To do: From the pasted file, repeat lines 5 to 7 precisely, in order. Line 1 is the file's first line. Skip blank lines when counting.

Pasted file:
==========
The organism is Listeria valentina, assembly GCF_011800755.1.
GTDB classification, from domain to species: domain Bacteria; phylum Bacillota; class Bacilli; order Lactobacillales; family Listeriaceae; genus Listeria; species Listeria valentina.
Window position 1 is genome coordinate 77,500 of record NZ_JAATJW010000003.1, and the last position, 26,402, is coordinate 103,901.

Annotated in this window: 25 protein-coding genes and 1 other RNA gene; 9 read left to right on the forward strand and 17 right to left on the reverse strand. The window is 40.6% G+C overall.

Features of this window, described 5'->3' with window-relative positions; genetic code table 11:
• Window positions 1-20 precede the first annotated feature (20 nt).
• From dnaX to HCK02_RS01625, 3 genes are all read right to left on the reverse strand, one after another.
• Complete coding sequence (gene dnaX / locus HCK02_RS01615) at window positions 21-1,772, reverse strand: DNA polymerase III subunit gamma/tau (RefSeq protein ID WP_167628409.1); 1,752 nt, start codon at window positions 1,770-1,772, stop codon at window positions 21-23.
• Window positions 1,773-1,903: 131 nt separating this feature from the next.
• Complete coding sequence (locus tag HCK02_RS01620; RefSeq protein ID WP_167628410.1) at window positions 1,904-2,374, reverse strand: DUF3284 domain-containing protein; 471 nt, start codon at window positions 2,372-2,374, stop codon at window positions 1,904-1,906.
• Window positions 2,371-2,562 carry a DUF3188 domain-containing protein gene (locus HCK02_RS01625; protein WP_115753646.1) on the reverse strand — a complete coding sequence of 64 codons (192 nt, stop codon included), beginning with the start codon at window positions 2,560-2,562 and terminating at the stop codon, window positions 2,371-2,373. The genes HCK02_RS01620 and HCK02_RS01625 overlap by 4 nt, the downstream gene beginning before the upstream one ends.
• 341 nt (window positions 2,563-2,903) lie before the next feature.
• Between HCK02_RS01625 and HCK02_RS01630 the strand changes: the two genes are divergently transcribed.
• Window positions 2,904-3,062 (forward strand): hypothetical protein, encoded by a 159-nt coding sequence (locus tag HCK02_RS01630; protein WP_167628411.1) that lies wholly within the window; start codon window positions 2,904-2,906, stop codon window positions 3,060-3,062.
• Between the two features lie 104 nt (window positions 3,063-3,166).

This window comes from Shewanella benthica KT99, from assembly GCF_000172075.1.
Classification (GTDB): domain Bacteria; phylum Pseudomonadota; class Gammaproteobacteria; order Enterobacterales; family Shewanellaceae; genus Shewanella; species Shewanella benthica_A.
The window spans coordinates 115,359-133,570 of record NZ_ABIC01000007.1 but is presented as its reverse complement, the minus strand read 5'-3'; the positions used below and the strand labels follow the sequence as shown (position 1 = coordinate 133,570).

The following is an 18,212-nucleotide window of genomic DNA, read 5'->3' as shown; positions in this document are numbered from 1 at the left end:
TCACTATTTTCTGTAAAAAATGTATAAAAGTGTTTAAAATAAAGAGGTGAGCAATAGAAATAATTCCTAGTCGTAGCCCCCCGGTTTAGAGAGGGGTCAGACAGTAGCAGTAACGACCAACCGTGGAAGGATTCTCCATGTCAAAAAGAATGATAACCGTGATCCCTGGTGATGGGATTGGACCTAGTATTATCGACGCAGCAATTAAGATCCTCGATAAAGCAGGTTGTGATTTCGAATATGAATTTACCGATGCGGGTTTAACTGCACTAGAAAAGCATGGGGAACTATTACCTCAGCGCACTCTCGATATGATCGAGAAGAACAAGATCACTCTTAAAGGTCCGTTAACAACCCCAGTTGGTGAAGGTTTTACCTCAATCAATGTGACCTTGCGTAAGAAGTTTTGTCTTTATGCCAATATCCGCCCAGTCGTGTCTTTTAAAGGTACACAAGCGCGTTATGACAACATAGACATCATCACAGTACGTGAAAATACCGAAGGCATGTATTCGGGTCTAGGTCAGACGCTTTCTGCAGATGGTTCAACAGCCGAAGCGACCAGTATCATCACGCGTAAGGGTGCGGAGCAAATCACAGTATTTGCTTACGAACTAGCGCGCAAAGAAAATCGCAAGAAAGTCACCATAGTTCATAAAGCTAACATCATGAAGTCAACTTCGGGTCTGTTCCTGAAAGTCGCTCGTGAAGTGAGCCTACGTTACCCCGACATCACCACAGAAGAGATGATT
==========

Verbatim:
Features of this window, described 5'->3' with window-relative positions; genetic code table 11:
• Window positions 1-20 precede the first annotated feature (20 nt).
• From dnaX to HCK02_RS01625, 3 genes are all read right to left on the reverse strand, one after another.